Chad Batka for The New York Times
Savages The British post-punk band, featuring the singer Jehnny Beth, performing at Webster Hall on Thursday evening.
It’s now a standard practice of pop, if not a law, to loop back one or two or three generations and use indirect memory to find new sparks. But some new bands, in some circumstances, might have actually sounded better 30 years ago. Savages, the British quartet, is one.
On Thursday at Webster Hall, Savages played for about an hour, keeping up its invisible wall of skepticism. Its withholding of an encore felt doctrinal. This is a post-punk band, not in the general sense but in the anachronistically literal one, as if the first wave of punk had just happened and needed an answer. It’s also a band made up of four women, and its foundation is the tense and severe music from Britain and New York in the late ’70s and early ’80s, particularly in groups involving women: the Bush Tetras and the Slits, for example, who made music for dancing and critical thinking, as if it were understood that punk had blasted down pop, and their jobs were to build it up again from scratch, rather than sliding into received wisdom about normative professionalism.
Savages made an intermittently exciting first record, “Silence Yourself” (Matador), and the benefit of hearing it at home in a controlled environment is the context the group has given it: the thudding and ringing and ropy sound of the recording; the lyrics — published in capital letters on the band’s Web site, about primal energies and living in the present and gender roles scrutinized from a distance — and the manifestoes, streaked with uppercase letters.
“SAVAGES is not trying to give you something you didn’t have already,” reads the group’s second manifesto, “it is calling within yourself something you buried ages ago, it is an attempt to reveal and reconnect your PHYSICAL and EMOTIONAL self and give you the urge to experience your life differently, your girlfriends, your husbands, your jobs, your erotic life and the place music occupies in your life.”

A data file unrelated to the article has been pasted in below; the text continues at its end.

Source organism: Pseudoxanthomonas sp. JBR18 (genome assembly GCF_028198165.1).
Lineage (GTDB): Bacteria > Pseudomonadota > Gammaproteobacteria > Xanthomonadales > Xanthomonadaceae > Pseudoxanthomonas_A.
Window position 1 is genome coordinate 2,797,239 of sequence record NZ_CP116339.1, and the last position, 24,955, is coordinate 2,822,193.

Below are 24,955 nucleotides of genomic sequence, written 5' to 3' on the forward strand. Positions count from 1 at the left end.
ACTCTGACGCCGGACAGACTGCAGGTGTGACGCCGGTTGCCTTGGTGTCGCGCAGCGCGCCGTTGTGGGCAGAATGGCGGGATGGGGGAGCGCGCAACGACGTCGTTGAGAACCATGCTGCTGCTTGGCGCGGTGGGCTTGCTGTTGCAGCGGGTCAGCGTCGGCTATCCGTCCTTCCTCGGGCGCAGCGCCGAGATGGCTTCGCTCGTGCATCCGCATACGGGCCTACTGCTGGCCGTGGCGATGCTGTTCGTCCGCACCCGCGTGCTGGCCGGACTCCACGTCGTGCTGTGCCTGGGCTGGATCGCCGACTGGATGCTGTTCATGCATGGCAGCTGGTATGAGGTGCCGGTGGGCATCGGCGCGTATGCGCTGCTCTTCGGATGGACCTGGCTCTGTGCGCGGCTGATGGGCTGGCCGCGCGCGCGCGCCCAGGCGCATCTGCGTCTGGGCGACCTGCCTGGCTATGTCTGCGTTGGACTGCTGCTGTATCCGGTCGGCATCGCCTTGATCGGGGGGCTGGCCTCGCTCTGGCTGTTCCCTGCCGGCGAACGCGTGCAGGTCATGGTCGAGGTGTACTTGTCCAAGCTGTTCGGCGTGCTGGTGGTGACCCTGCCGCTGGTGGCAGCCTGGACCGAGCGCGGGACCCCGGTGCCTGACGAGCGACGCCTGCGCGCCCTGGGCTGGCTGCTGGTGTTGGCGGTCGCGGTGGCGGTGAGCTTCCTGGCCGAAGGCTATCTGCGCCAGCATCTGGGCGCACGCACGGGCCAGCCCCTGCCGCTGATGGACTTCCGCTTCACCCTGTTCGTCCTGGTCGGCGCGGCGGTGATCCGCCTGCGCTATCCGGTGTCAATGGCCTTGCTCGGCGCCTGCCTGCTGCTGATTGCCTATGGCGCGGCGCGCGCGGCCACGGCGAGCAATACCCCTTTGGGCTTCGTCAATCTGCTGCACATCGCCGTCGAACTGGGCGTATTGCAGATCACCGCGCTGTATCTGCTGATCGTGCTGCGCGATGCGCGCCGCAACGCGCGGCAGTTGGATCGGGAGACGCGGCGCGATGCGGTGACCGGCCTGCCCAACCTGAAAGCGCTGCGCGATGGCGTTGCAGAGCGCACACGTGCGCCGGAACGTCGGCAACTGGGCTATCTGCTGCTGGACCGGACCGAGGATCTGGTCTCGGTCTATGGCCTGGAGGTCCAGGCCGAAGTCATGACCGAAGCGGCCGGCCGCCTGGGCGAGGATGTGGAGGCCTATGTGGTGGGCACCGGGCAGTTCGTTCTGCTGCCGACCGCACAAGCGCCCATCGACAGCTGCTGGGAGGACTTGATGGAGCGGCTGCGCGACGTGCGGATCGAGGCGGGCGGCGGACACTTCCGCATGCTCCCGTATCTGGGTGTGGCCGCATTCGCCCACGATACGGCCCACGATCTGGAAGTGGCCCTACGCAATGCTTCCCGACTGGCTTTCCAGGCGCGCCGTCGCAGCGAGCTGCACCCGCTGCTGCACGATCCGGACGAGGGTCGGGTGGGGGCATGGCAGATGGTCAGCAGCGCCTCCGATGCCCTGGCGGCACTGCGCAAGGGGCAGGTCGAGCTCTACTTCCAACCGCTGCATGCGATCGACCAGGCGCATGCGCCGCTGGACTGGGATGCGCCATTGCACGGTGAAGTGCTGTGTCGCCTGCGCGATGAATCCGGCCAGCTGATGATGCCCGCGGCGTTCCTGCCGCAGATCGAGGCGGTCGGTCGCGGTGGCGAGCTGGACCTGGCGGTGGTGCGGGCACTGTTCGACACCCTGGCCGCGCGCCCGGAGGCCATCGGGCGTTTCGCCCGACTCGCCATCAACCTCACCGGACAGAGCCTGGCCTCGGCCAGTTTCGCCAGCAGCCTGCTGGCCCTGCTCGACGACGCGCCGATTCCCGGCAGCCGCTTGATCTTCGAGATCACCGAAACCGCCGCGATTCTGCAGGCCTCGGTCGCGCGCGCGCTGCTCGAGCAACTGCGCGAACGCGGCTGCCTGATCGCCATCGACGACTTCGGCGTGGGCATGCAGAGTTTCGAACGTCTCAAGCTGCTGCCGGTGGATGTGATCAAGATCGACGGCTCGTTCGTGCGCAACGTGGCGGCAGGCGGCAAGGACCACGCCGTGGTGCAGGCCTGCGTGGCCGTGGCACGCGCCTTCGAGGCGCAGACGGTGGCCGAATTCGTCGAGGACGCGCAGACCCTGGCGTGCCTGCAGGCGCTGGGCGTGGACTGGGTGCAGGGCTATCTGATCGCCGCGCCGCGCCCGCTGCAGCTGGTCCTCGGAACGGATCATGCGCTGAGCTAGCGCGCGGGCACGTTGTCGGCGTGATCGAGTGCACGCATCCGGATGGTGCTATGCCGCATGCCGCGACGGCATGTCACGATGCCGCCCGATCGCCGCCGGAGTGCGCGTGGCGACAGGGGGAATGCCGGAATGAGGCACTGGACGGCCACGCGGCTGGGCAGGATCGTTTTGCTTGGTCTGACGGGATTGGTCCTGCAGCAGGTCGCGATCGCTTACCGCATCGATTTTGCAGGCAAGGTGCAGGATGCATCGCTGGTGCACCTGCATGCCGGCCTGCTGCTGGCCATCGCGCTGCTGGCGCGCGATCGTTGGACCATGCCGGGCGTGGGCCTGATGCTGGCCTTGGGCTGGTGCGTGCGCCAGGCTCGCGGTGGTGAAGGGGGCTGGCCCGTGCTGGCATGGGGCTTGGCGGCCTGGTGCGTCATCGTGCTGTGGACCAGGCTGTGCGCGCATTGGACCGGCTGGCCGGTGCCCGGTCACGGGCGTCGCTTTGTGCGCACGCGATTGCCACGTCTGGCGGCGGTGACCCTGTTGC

The problem, which is already surfacing in this review, is that the context outweighed the music. Thursday’s set might have been powerful in a smaller club, with a lower ceiling to compress the psychodrama: this is a band whose intellectual ambitions aren’t on the same scale as the group’s sound. The singer Jehnny Beth managed her movements, never smiling; she has an authoritative howl and a carefully modulated screech, used two or three times in the right places; and her key lines — “Did you tell me to shut up?,” “Husbands! Husbands!,” “She will! She will!,” “I am here!” — rang out beautifully.
But the playing lagged. The guitarist Gemma Thompson, making eighth-note patterns, oblique and ringing chords, and waves of agitated noise, didn’t quite bring the elegant presence that you hear on the record. And the drummer, Fay Milton, working with the bassist, Ayse Hassan, played with some unsteadiness in tempo that deflated a few songs.
That unsteadiness could be fine: this is a band with a message about being alive to what life is, not what it’s supposed to be. But there’s some musical cohering, in lowercase, that still needs to be done.
Savages will play Saturday at the Rock & Roll Hotel in Washington, and Sunday at Union Transfer in Philadelphia;
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